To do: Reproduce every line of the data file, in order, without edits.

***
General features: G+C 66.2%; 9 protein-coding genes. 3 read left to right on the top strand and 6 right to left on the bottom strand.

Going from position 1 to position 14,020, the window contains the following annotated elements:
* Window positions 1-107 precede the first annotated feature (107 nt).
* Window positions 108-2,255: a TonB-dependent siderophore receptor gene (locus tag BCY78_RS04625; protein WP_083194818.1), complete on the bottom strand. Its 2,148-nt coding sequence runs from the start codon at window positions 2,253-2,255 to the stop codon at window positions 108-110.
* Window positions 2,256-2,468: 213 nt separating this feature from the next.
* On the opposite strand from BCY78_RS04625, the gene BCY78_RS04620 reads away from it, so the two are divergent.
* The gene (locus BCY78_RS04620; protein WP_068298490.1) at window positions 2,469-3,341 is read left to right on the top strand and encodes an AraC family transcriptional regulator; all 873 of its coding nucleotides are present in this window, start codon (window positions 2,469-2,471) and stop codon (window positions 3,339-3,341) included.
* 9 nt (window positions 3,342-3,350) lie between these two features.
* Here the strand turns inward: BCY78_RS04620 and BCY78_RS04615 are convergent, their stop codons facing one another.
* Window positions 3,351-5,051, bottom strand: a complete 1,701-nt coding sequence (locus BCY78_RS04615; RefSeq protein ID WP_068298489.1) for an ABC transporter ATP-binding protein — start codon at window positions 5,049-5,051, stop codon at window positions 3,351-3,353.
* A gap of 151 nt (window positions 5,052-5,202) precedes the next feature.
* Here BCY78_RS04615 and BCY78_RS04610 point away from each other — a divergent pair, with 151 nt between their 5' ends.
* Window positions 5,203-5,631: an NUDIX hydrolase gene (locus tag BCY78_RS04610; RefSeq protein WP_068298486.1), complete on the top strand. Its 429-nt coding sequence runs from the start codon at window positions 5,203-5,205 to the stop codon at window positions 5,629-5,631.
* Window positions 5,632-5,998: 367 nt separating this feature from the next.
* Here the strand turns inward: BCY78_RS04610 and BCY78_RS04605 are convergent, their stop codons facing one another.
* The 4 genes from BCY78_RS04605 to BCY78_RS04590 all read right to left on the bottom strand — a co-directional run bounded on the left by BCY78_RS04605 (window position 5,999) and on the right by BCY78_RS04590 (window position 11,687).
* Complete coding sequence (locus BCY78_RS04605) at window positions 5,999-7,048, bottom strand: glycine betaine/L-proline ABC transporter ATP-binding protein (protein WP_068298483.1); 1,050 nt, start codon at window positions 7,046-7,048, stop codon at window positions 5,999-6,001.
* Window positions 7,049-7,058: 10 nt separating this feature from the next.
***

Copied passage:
General features: G+C 66.2%; 9 protein-coding genes. 3 read left to right on the top strand and 6 right to left on the bottom strand.

Going from position 1 to position 14,020, the window contains the following annotated elements:
* Window positions 1-107 precede the first annotated feature (107 nt).
* Window positions 108-2,255: a TonB-dependent siderophore receptor gene (locus tag BCY78_RS04625; protein WP_083194818.1), complete on the bottom strand. Its 2,148-nt coding sequence runs from the start codon at window positions 2,253-2,255 to the stop codon at window positions 108-110.
* Window positions 2,256-2,468: 213 nt separating this feature from the next.
* On the opposite strand from BCY78_RS04625, the gene BCY78_RS04620 reads away from it, so the two are divergent.
* The gene (locus BCY78_RS04620; protein WP_068298490.1) at window positions 2,469-3,341 is read left to right on the top strand and encodes an AraC family transcriptional regulator; all 873 of its coding nucleotides are present in this window, start codon (window positions 2,469-2,471) and stop codon (window positions 3,339-3,341) included.
* 9 nt (window positions 3,342-3,350) lie between these two features.
* Here the strand turns inward: BCY78_RS04620 and BCY78_RS04615 are convergent, their stop codons facing one another.
* Window positions 3,351-5,051, bottom strand: a complete 1,701-nt coding sequence (locus BCY78_RS04615; RefSeq protein ID WP_068298489.1) for an ABC transporter ATP-binding protein — start codon at window positions 5,049-5,051, stop codon at window positions 3,351-3,353.
* A gap of 151 nt (window positions 5,052-5,202) precedes the next feature.
* Here BCY78_RS04615 and BCY78_RS04610 point away from each other — a divergent pair, with 151 nt between their 5' ends.
* Window positions 5,203-5,631: an NUDIX hydrolase gene (locus tag BCY78_RS04610; RefSeq protein WP_068298486.1), complete on the top strand. Its 429-nt coding sequence runs from the start codon at window positions 5,203-5,205 to the stop codon at window positions 5,629-5,631.
* Window positions 5,632-5,998: 367 nt separating this feature from the next.
* Here the strand turns inward: BCY78_RS04610 and BCY78_RS04605 are convergent, their stop codons facing one another.
* The 4 genes from BCY78_RS04605 to BCY78_RS04590 all read right to left on the bottom strand — a co-directional run bounded on the left by BCY78_RS04605 (window position 5,999) and on the right by BCY78_RS04590 (window position 11,687).
* Complete coding sequence (locus BCY78_RS04605) at window positions 5,999-7,048, bottom strand: glycine betaine/L-proline ABC transporter ATP-binding protein (protein WP_068298483.1); 1,050 nt, start codon at window positions 7,046-7,048, stop codon at window positions 5,999-6,001.
* Window positions 7,049-7,058: 10 nt separating this feature from the next.